In the first of three episodes we learn how Rembrandt arrived in Amsterdam ‘like a thunderclap’ and was courted by the city’s wealthy elite, before falling into conflict with the city’s most powerful patrons. Jones explores the highs and lows of Rembrandt’s personal life too: from the new-found riches enjoyed with his wife, Saskia van Uylenburgh, to the tragedies that unfolded before him, leading to some of his most celebrated work.
2019 • People
Have you ever wondered why people believe things like religion, spirituality, conspiracy theories and political ideology without evidence? Why it's so hard to change their minds, even after presenting the facts? Reasons To Believe is a thought-provoking documentary by filmmaker Ben Fama Jr., that explores the psychology and science of belief and why we believe, sometimes falsely, in things that may not match up with reality. Facilitated by leaders in the fields of science, philosophy, neuroscience, moral reasoning, psychology, perception, memory formation, and indoctrination, these experts answer a variety of thought provoking questions and provide tangible structure to the definition and creation of belief in the human brain. Fama asks the question: Why do we believe?
2017 • People
According to the UN, it is predicted that the human population could reach ten billion people by the year 2050. For broadcaster and naturalist Chris Packham, who has dedicated his life to championing the natural world, the subject of our growing population and the impact it is having on our planet is one of the most vital – and often overlooked – topics of discussion in an era of increasing environmental awareness. Chris is worried that a world of ten billion may simply be too many people for the earth to sustain, given the impact 7.7 billion humans are already having. Travelling around the globe in search of answers to difficult and sometimes controversial questions, Chris investigates why our population is growing so rapidly, what impact it is having on the natural world, and whether there is anything that can be done. Chris travels to Brazil to discover a megacity on the verge of running out of water and an industry expanding to feed our growing numbers – with dire consequences for biodiversity. In Nigeria, a country set to become the third most populous nation on earth by 2050, overtaking the United States, Chris visits an extraordinary community surviving against the odds and a school that might hold the answer to a future fall in the birth rate. Back home in Britain, Chris interviews Sir David Attenborough – like Chris, he is a patron of the charity Population Matters. Chris also examines the role of falling birth rates around the world, the impact of an aging population, and meets a couple who are struggling to get pregnant through IVF. With interviews from several population experts, Chris's focus ultimately turns to the impact our levels of consumption are already having, and asks whether the world can rebalance to accommodate the needs of over two billion more people.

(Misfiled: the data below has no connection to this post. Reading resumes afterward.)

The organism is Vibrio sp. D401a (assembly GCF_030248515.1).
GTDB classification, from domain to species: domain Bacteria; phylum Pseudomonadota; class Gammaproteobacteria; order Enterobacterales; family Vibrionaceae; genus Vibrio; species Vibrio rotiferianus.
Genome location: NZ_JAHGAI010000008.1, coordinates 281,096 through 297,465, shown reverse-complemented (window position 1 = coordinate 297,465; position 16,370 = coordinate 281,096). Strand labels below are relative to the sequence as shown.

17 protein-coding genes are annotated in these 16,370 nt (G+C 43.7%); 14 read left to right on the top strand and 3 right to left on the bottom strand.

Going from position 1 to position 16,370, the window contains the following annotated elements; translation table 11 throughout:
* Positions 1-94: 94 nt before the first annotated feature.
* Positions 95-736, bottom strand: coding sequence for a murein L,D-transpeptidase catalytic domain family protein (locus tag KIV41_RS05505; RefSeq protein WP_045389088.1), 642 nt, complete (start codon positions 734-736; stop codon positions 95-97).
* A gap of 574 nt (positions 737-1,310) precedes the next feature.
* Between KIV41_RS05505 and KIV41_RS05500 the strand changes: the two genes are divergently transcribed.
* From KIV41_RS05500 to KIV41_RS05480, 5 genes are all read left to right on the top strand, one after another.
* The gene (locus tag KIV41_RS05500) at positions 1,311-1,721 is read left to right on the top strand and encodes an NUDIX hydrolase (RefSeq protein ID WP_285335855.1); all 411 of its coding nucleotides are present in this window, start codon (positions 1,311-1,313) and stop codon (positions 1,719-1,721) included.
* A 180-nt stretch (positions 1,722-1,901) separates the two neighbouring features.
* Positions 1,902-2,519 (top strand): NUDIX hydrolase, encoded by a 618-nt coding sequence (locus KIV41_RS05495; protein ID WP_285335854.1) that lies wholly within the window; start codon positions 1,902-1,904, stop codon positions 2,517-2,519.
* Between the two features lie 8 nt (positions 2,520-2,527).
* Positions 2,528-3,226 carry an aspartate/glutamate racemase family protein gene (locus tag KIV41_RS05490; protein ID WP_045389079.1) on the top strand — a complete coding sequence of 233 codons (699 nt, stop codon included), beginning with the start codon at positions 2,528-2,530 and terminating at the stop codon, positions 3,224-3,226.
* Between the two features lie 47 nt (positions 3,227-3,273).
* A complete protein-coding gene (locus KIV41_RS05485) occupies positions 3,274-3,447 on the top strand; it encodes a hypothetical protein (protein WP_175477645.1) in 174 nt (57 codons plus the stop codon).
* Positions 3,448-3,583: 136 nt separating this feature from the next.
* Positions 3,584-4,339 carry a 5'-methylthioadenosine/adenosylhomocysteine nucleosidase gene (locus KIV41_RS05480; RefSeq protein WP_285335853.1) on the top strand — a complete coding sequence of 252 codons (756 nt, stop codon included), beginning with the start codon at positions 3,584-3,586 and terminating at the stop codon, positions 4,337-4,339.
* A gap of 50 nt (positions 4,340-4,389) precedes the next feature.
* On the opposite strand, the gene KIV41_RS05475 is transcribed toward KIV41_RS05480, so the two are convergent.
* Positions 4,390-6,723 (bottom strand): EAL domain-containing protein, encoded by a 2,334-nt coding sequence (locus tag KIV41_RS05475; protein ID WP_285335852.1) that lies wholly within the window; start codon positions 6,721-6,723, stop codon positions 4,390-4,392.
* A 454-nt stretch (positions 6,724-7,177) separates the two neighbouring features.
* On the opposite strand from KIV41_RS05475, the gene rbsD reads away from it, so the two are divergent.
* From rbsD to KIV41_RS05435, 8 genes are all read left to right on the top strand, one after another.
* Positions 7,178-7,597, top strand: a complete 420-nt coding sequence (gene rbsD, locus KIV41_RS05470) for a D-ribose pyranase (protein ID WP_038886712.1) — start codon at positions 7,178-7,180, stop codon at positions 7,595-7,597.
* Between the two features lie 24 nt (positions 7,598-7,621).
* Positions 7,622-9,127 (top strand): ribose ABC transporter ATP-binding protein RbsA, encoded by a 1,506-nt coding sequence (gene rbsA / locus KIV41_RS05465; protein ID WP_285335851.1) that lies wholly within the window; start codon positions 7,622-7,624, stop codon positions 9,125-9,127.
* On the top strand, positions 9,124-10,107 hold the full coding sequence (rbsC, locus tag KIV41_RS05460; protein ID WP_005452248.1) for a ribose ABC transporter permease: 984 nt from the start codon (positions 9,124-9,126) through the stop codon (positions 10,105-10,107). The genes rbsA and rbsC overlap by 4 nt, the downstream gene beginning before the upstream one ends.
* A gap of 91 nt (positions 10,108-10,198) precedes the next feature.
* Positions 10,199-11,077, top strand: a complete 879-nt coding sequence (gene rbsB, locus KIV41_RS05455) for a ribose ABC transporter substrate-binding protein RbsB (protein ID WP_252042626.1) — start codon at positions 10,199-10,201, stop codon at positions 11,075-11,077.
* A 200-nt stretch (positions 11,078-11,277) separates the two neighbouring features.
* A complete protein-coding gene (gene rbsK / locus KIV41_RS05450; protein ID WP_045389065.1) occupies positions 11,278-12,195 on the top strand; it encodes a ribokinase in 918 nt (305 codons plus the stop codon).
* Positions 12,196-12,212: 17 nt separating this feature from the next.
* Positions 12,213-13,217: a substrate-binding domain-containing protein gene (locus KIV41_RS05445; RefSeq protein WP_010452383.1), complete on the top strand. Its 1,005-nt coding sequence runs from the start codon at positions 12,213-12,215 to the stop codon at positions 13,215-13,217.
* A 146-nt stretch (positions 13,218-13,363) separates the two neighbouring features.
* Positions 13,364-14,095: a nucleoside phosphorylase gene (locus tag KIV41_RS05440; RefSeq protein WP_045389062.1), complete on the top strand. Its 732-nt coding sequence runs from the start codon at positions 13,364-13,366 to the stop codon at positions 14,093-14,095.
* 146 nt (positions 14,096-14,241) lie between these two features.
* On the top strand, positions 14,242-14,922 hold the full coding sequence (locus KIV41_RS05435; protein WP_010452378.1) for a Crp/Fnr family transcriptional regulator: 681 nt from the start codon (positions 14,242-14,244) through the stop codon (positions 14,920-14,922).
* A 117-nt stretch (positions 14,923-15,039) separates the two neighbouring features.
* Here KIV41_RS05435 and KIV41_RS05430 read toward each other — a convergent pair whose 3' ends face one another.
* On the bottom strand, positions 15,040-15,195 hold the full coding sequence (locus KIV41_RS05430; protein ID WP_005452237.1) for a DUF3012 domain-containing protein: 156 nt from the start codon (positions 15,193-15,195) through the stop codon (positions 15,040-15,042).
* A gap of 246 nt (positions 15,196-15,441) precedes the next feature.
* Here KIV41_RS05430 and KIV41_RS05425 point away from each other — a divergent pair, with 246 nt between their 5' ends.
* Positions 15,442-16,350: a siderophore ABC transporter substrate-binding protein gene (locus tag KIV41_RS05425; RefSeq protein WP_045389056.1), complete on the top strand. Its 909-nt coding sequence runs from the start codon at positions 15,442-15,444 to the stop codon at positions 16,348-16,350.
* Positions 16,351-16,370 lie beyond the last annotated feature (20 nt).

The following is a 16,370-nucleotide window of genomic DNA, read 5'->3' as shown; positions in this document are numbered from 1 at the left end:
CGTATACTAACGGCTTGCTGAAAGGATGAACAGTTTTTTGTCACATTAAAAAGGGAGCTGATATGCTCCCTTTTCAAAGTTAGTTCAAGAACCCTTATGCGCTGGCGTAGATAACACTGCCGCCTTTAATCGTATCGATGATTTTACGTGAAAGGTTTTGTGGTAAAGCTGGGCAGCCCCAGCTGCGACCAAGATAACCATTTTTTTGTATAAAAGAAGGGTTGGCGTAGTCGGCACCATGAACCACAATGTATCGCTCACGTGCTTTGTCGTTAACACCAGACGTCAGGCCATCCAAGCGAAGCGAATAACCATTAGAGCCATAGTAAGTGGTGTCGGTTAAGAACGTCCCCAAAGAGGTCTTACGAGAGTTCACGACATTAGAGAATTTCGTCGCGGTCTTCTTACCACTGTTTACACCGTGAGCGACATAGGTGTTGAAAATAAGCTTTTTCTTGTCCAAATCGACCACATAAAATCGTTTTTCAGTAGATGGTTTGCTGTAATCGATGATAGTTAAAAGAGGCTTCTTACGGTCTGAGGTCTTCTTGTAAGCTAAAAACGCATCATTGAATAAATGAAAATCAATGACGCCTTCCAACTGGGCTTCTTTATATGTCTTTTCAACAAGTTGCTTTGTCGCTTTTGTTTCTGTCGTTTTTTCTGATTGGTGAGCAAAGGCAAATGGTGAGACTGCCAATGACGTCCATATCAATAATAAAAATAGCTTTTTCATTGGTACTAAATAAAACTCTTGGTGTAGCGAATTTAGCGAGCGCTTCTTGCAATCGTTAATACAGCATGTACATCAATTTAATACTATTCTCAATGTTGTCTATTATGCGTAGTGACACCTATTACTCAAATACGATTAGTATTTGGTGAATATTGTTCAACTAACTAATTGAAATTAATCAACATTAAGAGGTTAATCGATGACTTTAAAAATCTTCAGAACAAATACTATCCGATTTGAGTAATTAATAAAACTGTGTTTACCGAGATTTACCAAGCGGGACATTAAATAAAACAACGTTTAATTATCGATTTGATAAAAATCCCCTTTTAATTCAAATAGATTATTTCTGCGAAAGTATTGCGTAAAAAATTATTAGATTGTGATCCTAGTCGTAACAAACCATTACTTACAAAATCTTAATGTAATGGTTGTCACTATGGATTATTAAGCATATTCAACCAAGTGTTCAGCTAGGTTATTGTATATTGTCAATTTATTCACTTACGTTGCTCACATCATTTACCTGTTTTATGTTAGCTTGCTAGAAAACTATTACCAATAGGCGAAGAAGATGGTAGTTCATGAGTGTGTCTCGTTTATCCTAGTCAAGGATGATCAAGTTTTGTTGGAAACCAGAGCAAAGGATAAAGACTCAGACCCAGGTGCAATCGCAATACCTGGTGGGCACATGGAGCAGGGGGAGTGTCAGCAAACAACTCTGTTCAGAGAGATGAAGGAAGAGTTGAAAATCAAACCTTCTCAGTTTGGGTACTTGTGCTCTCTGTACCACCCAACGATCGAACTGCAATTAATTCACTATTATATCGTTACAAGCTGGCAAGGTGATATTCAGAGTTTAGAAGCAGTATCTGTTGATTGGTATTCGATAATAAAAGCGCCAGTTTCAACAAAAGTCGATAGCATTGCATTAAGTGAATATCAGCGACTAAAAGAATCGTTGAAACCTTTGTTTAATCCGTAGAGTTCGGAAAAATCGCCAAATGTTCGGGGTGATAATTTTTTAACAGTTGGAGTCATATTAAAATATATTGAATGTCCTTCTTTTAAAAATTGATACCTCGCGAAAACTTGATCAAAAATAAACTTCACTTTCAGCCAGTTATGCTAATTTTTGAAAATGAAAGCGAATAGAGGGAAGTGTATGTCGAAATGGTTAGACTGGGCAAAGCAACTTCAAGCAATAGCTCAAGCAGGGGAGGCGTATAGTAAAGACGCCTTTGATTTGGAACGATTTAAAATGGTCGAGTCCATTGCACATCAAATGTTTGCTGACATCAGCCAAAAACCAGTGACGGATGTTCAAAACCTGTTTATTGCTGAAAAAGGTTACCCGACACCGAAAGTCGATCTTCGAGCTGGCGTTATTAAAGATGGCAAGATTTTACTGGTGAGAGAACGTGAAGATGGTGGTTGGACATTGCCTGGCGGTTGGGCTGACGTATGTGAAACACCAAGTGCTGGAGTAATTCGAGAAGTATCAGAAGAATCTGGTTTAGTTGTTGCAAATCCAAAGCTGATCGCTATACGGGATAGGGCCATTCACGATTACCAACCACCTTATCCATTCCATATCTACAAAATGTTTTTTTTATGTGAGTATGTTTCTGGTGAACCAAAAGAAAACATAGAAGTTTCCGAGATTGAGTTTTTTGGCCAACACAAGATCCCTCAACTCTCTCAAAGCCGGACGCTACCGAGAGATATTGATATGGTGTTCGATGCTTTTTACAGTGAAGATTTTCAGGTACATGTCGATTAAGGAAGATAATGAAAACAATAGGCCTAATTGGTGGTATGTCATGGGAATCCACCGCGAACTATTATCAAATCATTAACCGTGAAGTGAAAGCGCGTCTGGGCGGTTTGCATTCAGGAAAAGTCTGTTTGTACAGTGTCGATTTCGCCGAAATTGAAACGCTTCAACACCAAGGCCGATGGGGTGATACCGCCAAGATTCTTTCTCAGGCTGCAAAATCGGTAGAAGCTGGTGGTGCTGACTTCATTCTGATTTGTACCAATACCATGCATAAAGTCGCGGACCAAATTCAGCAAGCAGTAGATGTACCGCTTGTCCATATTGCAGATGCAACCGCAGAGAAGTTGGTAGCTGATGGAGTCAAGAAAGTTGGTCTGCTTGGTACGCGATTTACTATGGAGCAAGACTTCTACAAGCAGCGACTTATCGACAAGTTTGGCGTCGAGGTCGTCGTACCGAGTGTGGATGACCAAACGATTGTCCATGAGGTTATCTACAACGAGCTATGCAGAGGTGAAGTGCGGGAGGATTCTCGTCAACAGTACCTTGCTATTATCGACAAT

Louis XIV the Sun King had France's magnificent Palace of Versailles built and it pays extraordinary testimony to his reign. He ruled for an incredible 72 years at a time when France was all powerful. Discover the truth about the King's very open 'secret' second marriage to Francois D'Aubinge and his many affairs. It’s been claimed Louis bathed only three times in his entire life. How does that square with the luxurious Turkish bath at the Palace, or the stories of him disinfecting his skin with alcohol, or the fact that he had literally hundreds of pairs of underwear which he changed many times during a day? He was very conscious of his height at only five feet four inches tall, however in his wigs and heels he appeared to be alot taller, Tracy explains how this extraordinary effect was achieved.
In her final journey of the series, Kate Humble travels deep into the southern Gobi Desert in Mongolia to live with an extended family of cashmere goat and yak herders. Here in the seemingly barren wastes of Asia's largest desert, nomads have lived cheek by jowl with nature for centuries. Chimid, the 78-year-old mother of ten, welcomes Kate into her large family. With their herds of goats, sheep, horses and yaks, this family are successful nomads. They move four times a year with the seasons across the Gobi, to sheltered winter pastures and mountaintop summer grazing.